## Monday, 20 October 2014

### MathJax vs KaTeX in blogger

Being a blog that will often contain some mathematics and physics, I will need to typeset some mathematics. Since MathML has dismal support, with Chrome and IE not looking like supporting it soon, the default solution [1] is currently MathJax.
MathJax renders maths from LaTeX or MathML source across all major browsers and renders it beautifully. It also allows for numbered equations and cross referencing. Sounds perfect!
The problem is that it's a very large javascript library (mitigated somewhat by it being served from its own CDN) and quite slow at rendering mathematics, especially on slow connections or low powered devices.
Other options include: using images, possibly automatically rendered via CodeCogs;
various CSS hacks that don't typeset the mathematics perfectly [1, 2, ...]; and the new comer, KaTeX. KaTeX is trying to walk the middle line and get relatively fast maths rendering, cross platform and has a fall-back to MathJax.

MathJax is easy to enable and use. In HTML editing mode,

<script src="http://cdn.mathjax.org/mathjax/latest/MathJax.js?config=TeX-AMS-MML_HTMLorMML" type="text/javascript"></script>
Then just type inline LaTeX mathematics between the  delimiters and displaystyle mathematics between the$...$ delimiters.

You could add this code to the template of your blogger blog, however I couldn't get this working on my blog and apparently it keeps getting broken as the Google developers change aspects of the Blogger platform.

Here's an example of MathJax rendered mathematics: $$(x+iy)^2=x^2-y^2+2ixy$$.
$\int_0^\infty x^n e^{-x} = (-1)^n\frac{d^n}{da^n} \int_0^\infty e^{-ax}\Big|_{a=0} \ .$

KaTeX is a little harder to use in Blogger. This is mainly because the KaTeX script will not search for customizable delimiters like the MathJax script. Instead, you need to actually tell KaTeX what divs to render. Here is the simplest work flow that I have managed to come up with a minimal amount of thought and time.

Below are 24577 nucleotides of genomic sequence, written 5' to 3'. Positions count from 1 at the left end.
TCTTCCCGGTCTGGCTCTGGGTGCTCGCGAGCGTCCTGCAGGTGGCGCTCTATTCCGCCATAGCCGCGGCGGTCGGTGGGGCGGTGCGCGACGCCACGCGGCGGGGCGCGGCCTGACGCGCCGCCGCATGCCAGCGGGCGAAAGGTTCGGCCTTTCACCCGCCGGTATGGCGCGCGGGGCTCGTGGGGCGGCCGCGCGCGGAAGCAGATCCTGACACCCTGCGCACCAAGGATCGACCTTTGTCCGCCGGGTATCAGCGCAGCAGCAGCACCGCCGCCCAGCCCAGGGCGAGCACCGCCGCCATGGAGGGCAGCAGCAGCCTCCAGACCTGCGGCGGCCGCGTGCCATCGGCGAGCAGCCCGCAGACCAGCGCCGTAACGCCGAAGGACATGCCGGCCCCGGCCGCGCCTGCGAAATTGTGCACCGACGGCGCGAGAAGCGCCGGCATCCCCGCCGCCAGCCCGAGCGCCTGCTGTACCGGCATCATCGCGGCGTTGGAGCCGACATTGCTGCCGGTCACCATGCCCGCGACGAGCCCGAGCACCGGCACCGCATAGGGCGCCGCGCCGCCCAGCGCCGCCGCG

First, load the script and stylesheet. For convenience I choose to load them from the cloudflare CDN service. Add the following lines to the top of the page in HTML editing mode:
 <link href="htpp://cdnjs.cloudflare.com/ajax/libs/KaTeX/0.1.0/katex.min.css" rel="stylesheet"></link> <script src="http://cdnjs.cloudflare.com/ajax/libs/KaTeX/0.1.0/katex.min.js"></script>

Type your maths in using LaTeX snippets, then in HTML mode wrap them with a div or block: e.g.,
<block class="eqn">(x+iy)^2=x^2-y^2+2ixy</block>
will render inline as (x+iy)^2=x^2-y^2+2ixy. Using the \displaystyle TeX command will change the maths to look like
\displaystyle \int_0^\infty x^n e^{-x} = (-1)^n\frac{d^n}{da^n} \int_0^\infty e^{-ax}\Big|_{a=0} \ .

At the end of the document you need a script like:
 <script type="text/javascript">     // get and render all elements in DOM with the class 'eqn'     var eqn = document.getElementsByClassName("eqn");     [].forEach.call(eqn, function(e) {katex.render(e.innerHTML, e); }); </script> 

Conclusion: For now I think I will stick with MathJax. It is easier to use in Blogger as you can just type your LaTeX in as normal text and not have to worry about switching to the HTML view. Also, I don't plan on having posts that are too math heavy...

#### 1 comment:

1. That's strange - the KaTeX in my post rendered perfectly in the preview, but not in the final version above...